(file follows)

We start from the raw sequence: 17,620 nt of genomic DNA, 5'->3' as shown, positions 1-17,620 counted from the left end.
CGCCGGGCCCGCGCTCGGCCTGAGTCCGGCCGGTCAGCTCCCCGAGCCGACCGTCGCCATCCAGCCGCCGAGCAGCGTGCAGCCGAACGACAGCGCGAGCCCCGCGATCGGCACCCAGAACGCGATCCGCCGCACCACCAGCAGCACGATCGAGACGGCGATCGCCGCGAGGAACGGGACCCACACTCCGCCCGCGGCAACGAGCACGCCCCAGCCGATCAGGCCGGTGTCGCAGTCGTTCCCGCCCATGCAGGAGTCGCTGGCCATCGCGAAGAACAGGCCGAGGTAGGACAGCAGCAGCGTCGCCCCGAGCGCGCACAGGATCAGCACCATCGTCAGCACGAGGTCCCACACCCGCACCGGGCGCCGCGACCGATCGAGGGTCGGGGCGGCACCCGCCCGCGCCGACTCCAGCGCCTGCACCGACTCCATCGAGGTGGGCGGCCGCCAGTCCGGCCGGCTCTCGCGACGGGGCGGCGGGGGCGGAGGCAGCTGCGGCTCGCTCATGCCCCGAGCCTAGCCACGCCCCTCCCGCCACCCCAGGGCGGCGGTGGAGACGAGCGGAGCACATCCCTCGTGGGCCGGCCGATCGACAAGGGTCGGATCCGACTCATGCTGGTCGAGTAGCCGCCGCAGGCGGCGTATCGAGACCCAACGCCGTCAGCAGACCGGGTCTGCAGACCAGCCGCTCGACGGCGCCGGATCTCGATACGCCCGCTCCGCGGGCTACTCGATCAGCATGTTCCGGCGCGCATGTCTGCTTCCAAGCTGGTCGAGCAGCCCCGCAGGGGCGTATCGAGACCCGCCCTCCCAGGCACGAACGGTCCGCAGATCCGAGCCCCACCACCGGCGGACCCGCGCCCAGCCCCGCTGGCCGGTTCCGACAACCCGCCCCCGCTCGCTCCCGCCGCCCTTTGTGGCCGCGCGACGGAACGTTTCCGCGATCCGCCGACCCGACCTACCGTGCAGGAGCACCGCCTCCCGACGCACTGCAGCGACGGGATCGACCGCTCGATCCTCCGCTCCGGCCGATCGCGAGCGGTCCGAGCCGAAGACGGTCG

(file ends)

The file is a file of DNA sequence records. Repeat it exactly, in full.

We start from the raw sequence: 17,620 nt of genomic DNA, 5'->3' as shown, positions 1-17,620 counted from the left end.
CGCCGGGCCCGCGCTCGGCCTGAGTCCGGCCGGTCAGCTCCCCGAGCCGACCGTCGCCATCCAGCCGCCGAGCAGCGTGCAGCCGAACGACAGCGCGAGCCCCGCGATCGGCACCCAGAACGCGATCCGCCGCACCACCAGCAGCACGATCGAGACGGCGATCGCCGCGAGGAACGGGACCCACACTCCGCCCGCGGCAACGAGCACGCCCCAGCCGATCAGGCCGGTGTCGCAGTCGTTCCCGCCCATGCAGGAGTCGCTGGCCATCGCGAAGAACAGGCCGAGGTAGGACAGCAGCAGCGTCGCCCCGAGCGCGCACAGGATCAGCACCATCGTCAGCACGAGGTCCCACACCCGCACCGGGCGCCGCGACCGATCGAGGGTCGGGGCGGCACCCGCCCGCGCCGACTCCAGCGCCTGCACCGACTCCATCGAGGTGGGCGGCCGCCAGTCCGGCCGGCTCTCGCGACGGGGCGGCGGGGGCGGAGGCAGCTGCGGCTCGCTCATGCCCCGAGCCTAGCCACGCCCCTCCCGCCACCCCAGGGCGGCGGTGGAGACGAGCGGAGCACATCCCTCGTGGGCCGGCCGATCGACAAGGGTCGGATCCGACTCATGCTGGTCGAGTAGCCGCCGCAGGCGGCGTATCGAGACCCAACGCCGTCAGCAGACCGGGTCTGCAGACCAGCCGCTCGACGGCGCCGGATCTCGATACGCCCGCTCCGCGGGCTACTCGATCAGCATGTTCCGGCGCGCATGTCTGCTTCCAAGCTGGTCGAGCAGCCCCGCAGGGGCGTATCGAGACCCGCCCTCCCAGGCACGAACGGTCCGCAGATCCGAGCCCCACCACCGGCGGACCCGCGCCCAGCCCCGCTGGCCGGTTCCGACAACCCGCCCCCGCTCGCTCCCGCCGCCCTTTGTGGCCGCGCGACGGAACGTTTCCGCGATCCGCCGACCCGACCTACCGTGCAGGAGCACCGCCTCCCGACGCACTGCAGCGACGGGATCGACCGCTCGATCCTCCGCTCCGGCCGATCGCGAGCGGTCCGAGCCGAAGACGGTCG